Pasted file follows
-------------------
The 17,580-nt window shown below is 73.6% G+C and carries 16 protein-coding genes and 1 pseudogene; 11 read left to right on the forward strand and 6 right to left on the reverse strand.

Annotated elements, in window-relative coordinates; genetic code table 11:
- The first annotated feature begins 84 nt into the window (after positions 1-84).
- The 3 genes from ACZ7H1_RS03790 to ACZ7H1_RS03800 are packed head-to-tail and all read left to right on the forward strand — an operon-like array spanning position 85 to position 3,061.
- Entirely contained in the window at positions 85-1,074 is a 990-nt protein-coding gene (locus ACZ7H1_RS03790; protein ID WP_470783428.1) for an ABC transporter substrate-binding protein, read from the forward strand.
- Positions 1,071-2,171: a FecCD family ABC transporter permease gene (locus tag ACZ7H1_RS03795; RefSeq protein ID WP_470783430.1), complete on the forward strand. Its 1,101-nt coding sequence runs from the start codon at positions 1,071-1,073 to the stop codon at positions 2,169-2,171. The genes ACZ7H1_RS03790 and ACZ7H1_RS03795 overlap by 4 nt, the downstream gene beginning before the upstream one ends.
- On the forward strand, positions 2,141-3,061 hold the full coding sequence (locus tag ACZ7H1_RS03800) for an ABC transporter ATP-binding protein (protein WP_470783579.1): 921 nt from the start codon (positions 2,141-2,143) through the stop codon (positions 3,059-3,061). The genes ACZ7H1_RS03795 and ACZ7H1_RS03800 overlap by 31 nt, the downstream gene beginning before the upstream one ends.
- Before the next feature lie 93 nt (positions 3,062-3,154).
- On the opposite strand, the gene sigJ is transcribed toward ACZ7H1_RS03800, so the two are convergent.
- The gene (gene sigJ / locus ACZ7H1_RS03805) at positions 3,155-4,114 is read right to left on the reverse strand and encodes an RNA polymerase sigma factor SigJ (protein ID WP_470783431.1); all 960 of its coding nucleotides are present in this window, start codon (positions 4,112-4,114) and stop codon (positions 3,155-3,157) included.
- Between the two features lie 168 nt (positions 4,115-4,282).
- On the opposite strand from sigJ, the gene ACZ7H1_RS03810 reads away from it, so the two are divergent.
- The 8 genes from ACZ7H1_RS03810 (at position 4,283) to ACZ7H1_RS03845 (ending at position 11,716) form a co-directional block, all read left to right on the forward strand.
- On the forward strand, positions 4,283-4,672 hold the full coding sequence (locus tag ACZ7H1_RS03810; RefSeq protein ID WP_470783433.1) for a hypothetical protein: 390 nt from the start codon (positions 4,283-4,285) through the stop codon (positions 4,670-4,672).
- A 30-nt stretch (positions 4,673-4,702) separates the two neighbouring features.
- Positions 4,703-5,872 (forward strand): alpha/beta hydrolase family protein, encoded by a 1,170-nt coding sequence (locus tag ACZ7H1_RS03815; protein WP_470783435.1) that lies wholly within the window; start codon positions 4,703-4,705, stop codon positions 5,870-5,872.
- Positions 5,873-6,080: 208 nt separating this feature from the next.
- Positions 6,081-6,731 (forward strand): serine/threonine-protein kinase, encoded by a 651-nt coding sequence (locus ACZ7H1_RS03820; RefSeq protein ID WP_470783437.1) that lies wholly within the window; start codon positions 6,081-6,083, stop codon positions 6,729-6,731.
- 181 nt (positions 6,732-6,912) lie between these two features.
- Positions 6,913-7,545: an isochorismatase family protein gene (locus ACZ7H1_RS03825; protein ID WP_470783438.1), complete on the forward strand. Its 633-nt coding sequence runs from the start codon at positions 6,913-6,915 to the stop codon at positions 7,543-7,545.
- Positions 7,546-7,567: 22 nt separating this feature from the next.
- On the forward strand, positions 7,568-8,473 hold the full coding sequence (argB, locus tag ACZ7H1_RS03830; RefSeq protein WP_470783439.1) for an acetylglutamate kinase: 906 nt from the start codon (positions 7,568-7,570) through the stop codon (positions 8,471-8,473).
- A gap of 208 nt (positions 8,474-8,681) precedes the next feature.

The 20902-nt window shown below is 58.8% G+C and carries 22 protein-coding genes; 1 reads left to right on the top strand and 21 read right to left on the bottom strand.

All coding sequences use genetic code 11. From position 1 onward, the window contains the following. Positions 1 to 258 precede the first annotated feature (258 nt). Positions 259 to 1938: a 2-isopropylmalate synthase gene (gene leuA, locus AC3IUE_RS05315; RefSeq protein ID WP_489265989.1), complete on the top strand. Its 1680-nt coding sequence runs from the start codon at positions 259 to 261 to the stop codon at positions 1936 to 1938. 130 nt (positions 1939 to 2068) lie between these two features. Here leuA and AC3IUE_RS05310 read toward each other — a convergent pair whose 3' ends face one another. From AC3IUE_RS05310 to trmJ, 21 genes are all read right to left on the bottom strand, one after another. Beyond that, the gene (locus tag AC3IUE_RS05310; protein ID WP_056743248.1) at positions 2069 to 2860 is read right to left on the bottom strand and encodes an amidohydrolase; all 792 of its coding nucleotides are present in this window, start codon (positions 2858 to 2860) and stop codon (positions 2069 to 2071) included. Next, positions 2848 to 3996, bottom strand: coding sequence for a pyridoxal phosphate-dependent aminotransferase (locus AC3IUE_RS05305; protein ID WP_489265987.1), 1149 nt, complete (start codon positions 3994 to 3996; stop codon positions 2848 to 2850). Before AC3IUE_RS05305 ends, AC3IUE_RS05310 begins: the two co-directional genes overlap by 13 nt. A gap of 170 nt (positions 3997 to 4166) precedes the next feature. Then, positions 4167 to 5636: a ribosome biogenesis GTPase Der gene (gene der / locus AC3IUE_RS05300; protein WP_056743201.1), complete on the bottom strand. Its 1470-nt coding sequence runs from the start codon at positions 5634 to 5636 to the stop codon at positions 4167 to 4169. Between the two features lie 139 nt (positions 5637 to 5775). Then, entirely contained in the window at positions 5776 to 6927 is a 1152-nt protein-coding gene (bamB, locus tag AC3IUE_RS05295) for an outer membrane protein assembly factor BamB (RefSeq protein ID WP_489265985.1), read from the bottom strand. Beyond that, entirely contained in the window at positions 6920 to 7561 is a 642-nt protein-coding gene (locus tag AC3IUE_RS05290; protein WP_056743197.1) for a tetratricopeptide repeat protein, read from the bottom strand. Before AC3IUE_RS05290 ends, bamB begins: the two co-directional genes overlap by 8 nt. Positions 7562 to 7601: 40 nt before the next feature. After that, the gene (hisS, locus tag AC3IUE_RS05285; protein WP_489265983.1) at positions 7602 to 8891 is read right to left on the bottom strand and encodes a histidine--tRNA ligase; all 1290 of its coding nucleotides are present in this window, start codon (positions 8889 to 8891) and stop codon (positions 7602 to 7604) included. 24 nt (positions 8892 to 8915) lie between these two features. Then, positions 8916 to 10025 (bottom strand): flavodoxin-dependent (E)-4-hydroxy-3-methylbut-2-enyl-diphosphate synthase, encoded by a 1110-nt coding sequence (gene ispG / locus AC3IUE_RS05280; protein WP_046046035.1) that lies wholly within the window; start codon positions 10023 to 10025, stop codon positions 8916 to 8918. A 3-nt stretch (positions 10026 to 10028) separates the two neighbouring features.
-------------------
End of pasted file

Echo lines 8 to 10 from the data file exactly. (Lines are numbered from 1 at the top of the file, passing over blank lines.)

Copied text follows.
- Before the next feature lie 93 nt (positions 3,062-3,154).
- On the opposite strand, the gene sigJ is transcribed toward ACZ7H1_RS03800, so the two are convergent.
- The gene (gene sigJ / locus ACZ7H1_RS03805) at positions 3,155-4,114 is read right to left on the reverse strand and encodes an RNA polymerase sigma factor SigJ (protein ID WP_470783431.1); all 960 of its coding nucleotides are present in this window, start codon (positions 4,112-4,114) and stop codon (positions 3,155-3,157) included.